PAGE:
I’m preparing for a workshop with our English 102 instructors. Part of the workshop will be a brief, live demonstration of the new group approach that we’ve been doing in the classroom and the other part will be a presentation by my colleague Raina Bloom, who piloted this approach. I’ll also give a brief talk on the importance of engaging our students in the classroom through active learning.
Active learning is not a new theory or concept. It is more widely discussed in elementary education. Recently I’ve noticed that it keeps popping up in my professional readings as faculty and librarians seek to engage their students- students who have grown up with the social web.
In this post I’d like to collect research that I’ll refer to during this workshop.
“…I’ve become increasingly dissatisfied with simply delivering a traditional lecture in the classroom. I’m beginning to debate whether or not it’s effective, whether or not it works, whether or not it’s a useful tool or a useful way to engage and create a kind of learning space or a learning environment. They’re active learners, as opposed to passive learners. That one-way flow of content — I don’t know how effective that is anymore.” S. Craig Watkins, http://chronicle.com/blogPost/How-Students-Professors-and/7787/
*Students retain only 25% of new knowledge taught in a class.
*It is twice as hard to dispel prior knowledge as compared to learning new knowledge.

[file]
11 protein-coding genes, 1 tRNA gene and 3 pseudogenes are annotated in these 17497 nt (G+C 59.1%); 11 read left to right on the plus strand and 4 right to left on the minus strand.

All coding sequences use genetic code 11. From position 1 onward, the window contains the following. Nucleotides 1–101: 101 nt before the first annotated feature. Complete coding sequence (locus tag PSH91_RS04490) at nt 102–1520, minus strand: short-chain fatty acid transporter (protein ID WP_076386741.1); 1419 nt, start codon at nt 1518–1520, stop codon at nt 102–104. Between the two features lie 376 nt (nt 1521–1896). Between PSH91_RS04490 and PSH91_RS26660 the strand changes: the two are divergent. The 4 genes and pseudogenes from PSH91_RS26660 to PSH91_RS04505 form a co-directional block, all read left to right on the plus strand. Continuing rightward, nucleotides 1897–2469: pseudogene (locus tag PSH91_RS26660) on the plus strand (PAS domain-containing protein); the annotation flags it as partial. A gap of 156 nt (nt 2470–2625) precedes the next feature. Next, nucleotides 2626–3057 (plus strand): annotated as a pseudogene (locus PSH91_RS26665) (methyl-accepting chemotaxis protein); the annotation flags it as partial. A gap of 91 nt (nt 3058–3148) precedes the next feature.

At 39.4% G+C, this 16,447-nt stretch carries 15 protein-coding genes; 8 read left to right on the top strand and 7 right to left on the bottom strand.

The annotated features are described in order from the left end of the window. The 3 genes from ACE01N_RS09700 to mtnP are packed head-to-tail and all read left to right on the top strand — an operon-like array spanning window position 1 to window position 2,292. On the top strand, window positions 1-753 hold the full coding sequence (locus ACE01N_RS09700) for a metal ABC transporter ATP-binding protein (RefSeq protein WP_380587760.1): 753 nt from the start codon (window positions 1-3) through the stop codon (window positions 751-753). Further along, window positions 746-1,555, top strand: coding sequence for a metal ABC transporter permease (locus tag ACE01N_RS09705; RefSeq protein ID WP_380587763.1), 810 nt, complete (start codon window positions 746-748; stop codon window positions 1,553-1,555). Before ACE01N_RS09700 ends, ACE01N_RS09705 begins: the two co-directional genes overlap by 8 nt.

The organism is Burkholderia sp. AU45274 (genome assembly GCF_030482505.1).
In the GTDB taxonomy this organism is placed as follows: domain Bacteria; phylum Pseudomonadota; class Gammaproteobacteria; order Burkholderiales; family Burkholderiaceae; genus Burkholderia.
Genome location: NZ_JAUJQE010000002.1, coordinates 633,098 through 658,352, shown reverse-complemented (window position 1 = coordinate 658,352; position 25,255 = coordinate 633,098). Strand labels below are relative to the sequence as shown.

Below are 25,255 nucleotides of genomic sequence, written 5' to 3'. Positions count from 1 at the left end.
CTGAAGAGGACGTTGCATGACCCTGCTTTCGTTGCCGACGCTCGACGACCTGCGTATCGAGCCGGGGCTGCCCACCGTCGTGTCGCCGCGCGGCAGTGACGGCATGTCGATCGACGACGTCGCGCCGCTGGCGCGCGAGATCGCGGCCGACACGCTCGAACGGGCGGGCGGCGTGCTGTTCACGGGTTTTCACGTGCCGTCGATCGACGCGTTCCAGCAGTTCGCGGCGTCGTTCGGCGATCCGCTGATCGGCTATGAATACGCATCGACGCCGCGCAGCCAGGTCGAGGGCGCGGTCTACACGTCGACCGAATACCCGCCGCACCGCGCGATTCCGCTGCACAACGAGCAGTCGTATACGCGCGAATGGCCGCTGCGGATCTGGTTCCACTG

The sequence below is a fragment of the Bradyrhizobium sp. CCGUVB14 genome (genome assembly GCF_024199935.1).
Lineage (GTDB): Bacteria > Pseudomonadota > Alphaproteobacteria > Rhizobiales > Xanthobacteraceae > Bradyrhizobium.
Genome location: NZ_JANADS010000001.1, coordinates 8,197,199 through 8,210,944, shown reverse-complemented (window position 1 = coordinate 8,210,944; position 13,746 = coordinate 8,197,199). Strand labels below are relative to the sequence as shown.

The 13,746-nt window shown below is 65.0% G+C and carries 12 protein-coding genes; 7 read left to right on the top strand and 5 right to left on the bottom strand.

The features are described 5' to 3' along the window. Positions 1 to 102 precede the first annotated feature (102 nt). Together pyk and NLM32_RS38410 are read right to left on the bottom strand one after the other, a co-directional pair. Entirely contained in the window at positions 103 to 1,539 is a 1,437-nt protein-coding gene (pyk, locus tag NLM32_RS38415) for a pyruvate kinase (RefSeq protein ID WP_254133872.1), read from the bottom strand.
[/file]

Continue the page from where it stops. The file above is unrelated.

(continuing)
*Active learning translates to Responsibility in Learning. Doug Duncan, Clickers and Peer Instruction, http://net.educause.edu/content.asp?SECTION_ID=468&bhcp=1
“…most teaching experts in higher education would recommend: Minimize lecturing in order to emphasize active learning strategies…” James M. Lang, http://chronicle.com/article/The-Myth-of-First-Year/45945
“Learning becomes situated in action; it becomes as much social as cognitive, it is concrete rather than abstract, and it becomes intertwined with judgment and exploration.” Brown, J. (2000). GROWING UP DIGITAL. Change, 32(2).
This semester I’ve been showing a YouTube video prior to the start of every class. A Vision of Students Today provides some context to why active learning addresses a piece of the disconnect between lectures, tests, and readings. The video is part of the Digital Ethnography Project at Kansas State University.